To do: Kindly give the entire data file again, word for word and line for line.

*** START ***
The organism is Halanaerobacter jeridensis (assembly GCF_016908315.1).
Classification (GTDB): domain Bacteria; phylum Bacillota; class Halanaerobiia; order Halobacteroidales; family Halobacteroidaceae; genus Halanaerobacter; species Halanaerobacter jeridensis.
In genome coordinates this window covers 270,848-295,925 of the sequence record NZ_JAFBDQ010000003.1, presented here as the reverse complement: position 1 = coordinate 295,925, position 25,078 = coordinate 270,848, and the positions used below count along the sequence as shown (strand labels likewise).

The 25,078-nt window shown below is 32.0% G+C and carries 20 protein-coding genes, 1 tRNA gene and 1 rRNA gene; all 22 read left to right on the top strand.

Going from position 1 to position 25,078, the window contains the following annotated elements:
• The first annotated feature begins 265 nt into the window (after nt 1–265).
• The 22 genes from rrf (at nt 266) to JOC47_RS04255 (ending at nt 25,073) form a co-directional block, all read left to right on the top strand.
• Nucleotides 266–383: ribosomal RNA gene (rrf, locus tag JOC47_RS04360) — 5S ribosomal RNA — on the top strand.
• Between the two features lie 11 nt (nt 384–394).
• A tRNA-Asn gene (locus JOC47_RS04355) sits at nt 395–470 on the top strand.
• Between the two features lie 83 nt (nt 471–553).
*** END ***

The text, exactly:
The organism is Halanaerobacter jeridensis (assembly GCF_016908315.1).
Classification (GTDB): domain Bacteria; phylum Bacillota; class Halanaerobiia; order Halobacteroidales; family Halobacteroidaceae; genus Halanaerobacter; species Halanaerobacter jeridensis.
In genome coordinates this window covers 270,848-295,925 of the sequence record NZ_JAFBDQ010000003.1, presented here as the reverse complement: position 1 = coordinate 295,925, position 25,078 = coordinate 270,848, and the positions used below count along the sequence as shown (strand labels likewise).

The 25,078-nt window shown below is 32.0% G+C and carries 20 protein-coding genes, 1 tRNA gene and 1 rRNA gene; all 22 read left to right on the top strand.

Going from position 1 to position 25,078, the window contains the following annotated elements:
• The first annotated feature begins 265 nt into the window (after nt 1–265).
• The 22 genes from rrf (at nt 266) to JOC47_RS04255 (ending at nt 25,073) form a co-directional block, all read left to right on the top strand.
• Nucleotides 266–383: ribosomal RNA gene (rrf, locus tag JOC47_RS04360) — 5S ribosomal RNA — on the top strand.
• Between the two features lie 11 nt (nt 384–394).
• A tRNA-Asn gene (locus JOC47_RS04355) sits at nt 395–470 on the top strand.
• Between the two features lie 83 nt (nt 471–553).